Saturday, February 11, 2012

Visualization, and the Traditional Art of Magic??

Now, I like to consider myself as being a more traditional magician rather than a "modern magician" as the latter usually comes along with some preconceived notions of Golden Dawn techniques and fringe-freemassonic styled occultism. Though there are some who are much more hard-core traditional than me, as I will never own a lion-skin belt any time soon. But, for the most part I would say I am traditional.

I like to create a dividing line in the history of magic by the use of Mesmer. So occult practices are usual either considered (by me of course) to be be pre-Mesmer or post-Mesmer.

The reason I do this is that it seems to me that Mesmer's Animal Magnetism was the starting theory that led to the modern use of "spiritual energy" (not to be confused with philosophical "energia") in the west. This then was carried onward by the Theosophists, to Lodge-occultists, to the new-age section of your bookstore.

Prior to Mesmer there was no concept of energy as a form of spiritual force like we hear about today in the occult field, but instead what we had were the concepts of Soul, Passions of the mind, and Phantasy. These concepts at times have similar results and actions.

According to Agrippa, the phantasies work upon the passions of the soul, and the soul of course works upon the body. And certainly when the phantasy works upon one's soul it could definitely produce effects called today as self-hypnontic states of hypnotic auto-suggestion. Agrippa hints at this in his opus, Three Books of Occult Philosophy.

"So the soul sometimes is, by a vehement imagination or speculation, altogether abstracted from the body, as Celsus relates of a certain presbyter, who, as often as he pleased, could make himself senseless and lay like a dead man, so that when any one pricked or burnt him he felt no pain, but lay without any motion or breathing; yet he could, as he said, hear men's voices, as it were, afar off, if they cried out aloud."--Agrippa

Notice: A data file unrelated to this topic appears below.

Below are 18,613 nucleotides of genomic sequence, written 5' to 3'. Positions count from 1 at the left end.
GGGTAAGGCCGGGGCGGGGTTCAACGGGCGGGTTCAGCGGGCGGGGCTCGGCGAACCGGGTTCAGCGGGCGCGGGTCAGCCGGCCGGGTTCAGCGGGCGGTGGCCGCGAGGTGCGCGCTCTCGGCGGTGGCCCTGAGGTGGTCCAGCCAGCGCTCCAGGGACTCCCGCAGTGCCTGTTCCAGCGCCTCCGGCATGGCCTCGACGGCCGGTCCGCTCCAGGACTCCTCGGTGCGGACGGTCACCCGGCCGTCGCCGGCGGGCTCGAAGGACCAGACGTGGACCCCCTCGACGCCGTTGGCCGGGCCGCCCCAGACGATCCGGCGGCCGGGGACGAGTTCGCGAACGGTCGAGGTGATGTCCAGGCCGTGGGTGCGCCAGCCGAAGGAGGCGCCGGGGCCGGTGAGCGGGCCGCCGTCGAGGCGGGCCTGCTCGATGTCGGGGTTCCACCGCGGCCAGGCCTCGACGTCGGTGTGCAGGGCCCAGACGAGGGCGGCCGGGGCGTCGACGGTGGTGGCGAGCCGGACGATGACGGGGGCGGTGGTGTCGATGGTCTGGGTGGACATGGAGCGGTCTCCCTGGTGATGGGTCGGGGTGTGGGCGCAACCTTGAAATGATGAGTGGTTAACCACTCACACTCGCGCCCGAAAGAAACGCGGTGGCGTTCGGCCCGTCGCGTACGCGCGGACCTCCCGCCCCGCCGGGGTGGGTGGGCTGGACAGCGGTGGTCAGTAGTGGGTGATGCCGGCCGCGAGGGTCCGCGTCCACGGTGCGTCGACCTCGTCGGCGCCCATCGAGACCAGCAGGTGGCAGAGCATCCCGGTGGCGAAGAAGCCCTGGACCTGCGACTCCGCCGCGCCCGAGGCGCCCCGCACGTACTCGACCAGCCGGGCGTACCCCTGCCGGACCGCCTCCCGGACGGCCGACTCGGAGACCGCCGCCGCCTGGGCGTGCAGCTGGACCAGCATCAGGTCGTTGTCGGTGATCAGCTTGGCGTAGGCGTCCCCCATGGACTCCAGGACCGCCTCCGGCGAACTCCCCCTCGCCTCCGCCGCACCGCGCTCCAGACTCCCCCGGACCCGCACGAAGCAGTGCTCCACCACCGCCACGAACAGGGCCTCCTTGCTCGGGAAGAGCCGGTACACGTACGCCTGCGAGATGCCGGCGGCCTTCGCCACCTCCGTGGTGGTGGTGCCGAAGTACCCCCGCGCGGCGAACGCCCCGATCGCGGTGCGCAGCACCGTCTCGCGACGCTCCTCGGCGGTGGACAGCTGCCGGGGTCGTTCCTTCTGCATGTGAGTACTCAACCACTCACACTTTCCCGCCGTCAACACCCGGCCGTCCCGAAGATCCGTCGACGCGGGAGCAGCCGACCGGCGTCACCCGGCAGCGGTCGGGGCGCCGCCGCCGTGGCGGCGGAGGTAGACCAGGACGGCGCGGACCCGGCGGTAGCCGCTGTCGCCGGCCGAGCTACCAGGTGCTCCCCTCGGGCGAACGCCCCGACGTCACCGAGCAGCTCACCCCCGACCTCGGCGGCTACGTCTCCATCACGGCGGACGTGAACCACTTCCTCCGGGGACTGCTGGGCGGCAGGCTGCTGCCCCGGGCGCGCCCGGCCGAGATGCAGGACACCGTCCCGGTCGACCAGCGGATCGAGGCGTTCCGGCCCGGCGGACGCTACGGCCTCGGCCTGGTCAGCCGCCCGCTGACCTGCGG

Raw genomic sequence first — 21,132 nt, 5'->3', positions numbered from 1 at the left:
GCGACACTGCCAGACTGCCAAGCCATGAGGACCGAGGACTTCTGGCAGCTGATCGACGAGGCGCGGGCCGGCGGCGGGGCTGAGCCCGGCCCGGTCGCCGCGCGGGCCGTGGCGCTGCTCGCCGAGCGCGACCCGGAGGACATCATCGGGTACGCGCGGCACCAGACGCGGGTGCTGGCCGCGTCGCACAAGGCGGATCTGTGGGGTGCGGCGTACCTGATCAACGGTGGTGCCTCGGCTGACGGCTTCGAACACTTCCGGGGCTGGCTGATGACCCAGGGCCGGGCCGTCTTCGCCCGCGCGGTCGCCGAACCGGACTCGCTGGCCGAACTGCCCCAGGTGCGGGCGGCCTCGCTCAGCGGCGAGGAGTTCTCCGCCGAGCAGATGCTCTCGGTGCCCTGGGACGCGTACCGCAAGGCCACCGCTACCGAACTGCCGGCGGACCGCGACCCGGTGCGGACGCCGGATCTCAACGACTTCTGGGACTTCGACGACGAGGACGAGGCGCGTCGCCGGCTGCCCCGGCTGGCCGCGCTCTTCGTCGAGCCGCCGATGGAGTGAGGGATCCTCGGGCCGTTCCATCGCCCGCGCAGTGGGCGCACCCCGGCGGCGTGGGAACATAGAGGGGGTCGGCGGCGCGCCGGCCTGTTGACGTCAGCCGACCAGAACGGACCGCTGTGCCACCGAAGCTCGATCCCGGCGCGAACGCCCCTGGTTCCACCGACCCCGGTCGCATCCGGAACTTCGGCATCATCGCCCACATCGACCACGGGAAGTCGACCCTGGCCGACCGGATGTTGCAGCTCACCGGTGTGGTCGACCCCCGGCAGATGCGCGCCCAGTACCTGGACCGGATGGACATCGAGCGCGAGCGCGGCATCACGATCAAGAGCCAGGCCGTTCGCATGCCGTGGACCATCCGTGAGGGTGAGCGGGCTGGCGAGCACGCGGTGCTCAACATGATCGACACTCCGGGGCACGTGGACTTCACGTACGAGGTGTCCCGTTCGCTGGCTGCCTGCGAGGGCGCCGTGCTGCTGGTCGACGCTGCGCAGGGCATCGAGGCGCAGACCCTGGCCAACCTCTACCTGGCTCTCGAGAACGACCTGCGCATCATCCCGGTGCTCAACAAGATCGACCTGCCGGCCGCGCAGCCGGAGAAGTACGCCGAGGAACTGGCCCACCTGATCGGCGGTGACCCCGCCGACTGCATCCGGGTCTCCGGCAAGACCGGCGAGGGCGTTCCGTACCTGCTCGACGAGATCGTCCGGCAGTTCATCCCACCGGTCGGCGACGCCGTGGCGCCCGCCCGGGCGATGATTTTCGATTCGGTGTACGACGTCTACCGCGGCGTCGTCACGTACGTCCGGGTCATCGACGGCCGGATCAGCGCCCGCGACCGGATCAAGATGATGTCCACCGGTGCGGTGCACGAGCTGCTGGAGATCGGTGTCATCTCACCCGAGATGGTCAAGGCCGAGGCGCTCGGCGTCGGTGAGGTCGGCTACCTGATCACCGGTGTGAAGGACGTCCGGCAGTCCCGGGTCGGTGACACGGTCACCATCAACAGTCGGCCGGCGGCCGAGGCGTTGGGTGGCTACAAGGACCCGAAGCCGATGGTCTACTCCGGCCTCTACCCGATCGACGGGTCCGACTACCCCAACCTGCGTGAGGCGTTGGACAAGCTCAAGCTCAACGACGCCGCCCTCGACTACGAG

Not only that, but one's own phantasies and passions can certainly work on another's soul and thus their body.

"The passions of the soul which follow the phantasy when they are most vehement, cannot only change their own body, but also can transcend so as to work upon another body"--Agrippa

So where am I going with this? Well what I am eventually trying to illustrate to some hard-core traditional magicians is that visualization(phantasy) is still a useful part of traditional magic, and its effects are pre-Mesmer even when spiritual energy of the modern magician school is not.

So while I agree that visualizing an entity during a conjuration is purely mental-masturbation and useless, I also know that visualizing the divine names while uttering them or visualizing Christ while speaking of his divine attributes can and often does raise the passions and exert a sense of enhanced divine authority by its action upon the soul/body.

"and, lastly, they have much greater power in the mind; for this, when it is fixed upon God for any good with its whole intention, doth oftentimes affect another's body, as well as its own, with some divine gift. By this means we read that many miracles were done by Apollonius, Pythagoras, Empedocles, Philolaus, and many prophets and holy men of our religion, which things we shall now consider."--Agrippa

This definitely does not mean that circles drawn on the ground via phantasy(visualization) will protect you from ghouls. And it certainly does not mean visualization is the key to make magic work, but within its context can in fact be helpful to those working within the traditional magic field.

P.S. This of course also has an import on scrying, which I will try to get to later.